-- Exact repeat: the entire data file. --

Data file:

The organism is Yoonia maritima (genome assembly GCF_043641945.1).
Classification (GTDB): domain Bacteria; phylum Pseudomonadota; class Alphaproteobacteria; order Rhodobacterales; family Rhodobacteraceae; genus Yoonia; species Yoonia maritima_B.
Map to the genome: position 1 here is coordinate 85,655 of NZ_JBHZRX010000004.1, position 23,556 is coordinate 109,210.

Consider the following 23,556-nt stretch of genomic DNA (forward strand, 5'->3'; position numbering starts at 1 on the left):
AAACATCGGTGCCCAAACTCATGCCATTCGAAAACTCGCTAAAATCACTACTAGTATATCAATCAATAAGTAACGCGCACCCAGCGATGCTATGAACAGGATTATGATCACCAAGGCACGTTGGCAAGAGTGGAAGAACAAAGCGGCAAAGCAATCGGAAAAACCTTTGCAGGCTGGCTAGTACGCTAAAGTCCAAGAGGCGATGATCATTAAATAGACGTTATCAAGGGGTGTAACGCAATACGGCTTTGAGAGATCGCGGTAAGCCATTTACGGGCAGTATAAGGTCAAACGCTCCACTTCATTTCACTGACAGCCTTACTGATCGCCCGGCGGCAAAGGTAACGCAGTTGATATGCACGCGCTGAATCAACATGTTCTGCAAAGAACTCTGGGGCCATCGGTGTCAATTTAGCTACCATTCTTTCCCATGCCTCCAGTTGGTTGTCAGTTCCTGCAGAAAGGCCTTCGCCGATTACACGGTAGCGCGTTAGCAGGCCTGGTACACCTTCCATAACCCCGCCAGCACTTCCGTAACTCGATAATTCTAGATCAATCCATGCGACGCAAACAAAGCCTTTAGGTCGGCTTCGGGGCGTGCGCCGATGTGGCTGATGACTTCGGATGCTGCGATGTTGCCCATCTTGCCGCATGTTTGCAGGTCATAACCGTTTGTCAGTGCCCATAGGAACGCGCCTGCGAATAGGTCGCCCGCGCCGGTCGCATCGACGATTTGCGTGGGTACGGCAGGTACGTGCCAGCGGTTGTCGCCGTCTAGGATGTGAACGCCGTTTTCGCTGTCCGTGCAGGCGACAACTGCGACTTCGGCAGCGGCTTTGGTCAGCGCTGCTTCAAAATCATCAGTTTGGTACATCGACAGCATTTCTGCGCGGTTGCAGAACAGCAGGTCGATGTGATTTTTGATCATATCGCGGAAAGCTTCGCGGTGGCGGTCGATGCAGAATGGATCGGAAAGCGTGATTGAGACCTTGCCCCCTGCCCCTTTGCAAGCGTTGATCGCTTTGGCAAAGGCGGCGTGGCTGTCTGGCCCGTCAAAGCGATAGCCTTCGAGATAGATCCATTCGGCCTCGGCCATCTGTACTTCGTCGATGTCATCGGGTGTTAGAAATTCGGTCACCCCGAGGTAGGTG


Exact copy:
The organism is Yoonia maritima (genome assembly GCF_043641945.1).
Classification (GTDB): domain Bacteria; phylum Pseudomonadota; class Alphaproteobacteria; order Rhodobacterales; family Rhodobacteraceae; genus Yoonia; species Yoonia maritima_B.
Map to the genome: position 1 here is coordinate 85,655 of NZ_JBHZRX010000004.1, position 23,556 is coordinate 109,210.

Consider the following 23,556-nt stretch of genomic DNA (forward strand, 5'->3'; position numbering starts at 1 on the left):
AAACATCGGTGCCCAAACTCATGCCATTCGAAAACTCGCTAAAATCACTACTAGTATATCAATCAATAAGTAACGCGCACCCAGCGATGCTATGAACAGGATTATGATCACCAAGGCACGTTGGCAAGAGTGGAAGAACAAAGCGGCAAAGCAATCGGAAAAACCTTTGCAGGCTGGCTAGTACGCTAAAGTCCAAGAGGCGATGATCATTAAATAGACGTTATCAAGGGGTGTAACGCAATACGGCTTTGAGAGATCGCGGTAAGCCATTTACGGGCAGTATAAGGTCAAACGCTCCACTTCATTTCACTGACAGCCTTACTGATCGCCCGGCGGCAAAGGTAACGCAGTTGATATGCACGCGCTGAATCAACATGTTCTGCAAAGAACTCTGGGGCCATCGGTGTCAATTTAGCTACCATTCTTTCCCATGCCTCCAGTTGGTTGTCAGTTCCTGCAGAAAGGCCTTCGCCGATTACACGGTAGCGCGTTAGCAGGCCTGGTACACCTTCCATAACCCCGCCAGCACTTCCGTAACTCGATAATTCTAGATCAATCCATGCGACGCAAACAAAGCCTTTAGGTCGGCTTCGGGGCGTGCGCCGATGTGGCTGATGACTTCGGATGCTGCGATGTTGCCCATCTTGCCGCATGTTTGCAGGTCATAACCGTTTGTCAGTGCCCATAGGAACGCGCCTGCGAATAGGTCGCCCGCGCCGGTCGCATCGACGATTTGCGTGGGTACGGCAGGTACGTGCCAGCGGTTGTCGCCGTCTAGGATGTGAACGCCGTTTTCGCTGTCCGTGCAGGCGACAACTGCGACTTCGGCAGCGGCTTTGGTCAGCGCTGCTTCAAAATCATCAGTTTGGTACATCGACAGCATTTCTGCGCGGTTGCAGAACAGCAGGTCGATGTGATTTTTGATCATATCGCGGAAAGCTTCGCGGTGGCGGTCGATGCAGAATGGATCGGAAAGCGTGATTGAGACCTTGCCCCCTGCCCCTTTGCAAGCGTTGATCGCTTTGGCAAAGGCGGCGTGGCTGTCTGGCCCGTCAAAGCGATAGCCTTCGAGATAGATCCATTCGGCCTCGGCCATCTGTACTTCGTCGATGTCATCGGGTGTTAGAAATTCGGTCACCCCGAGGTAGGTG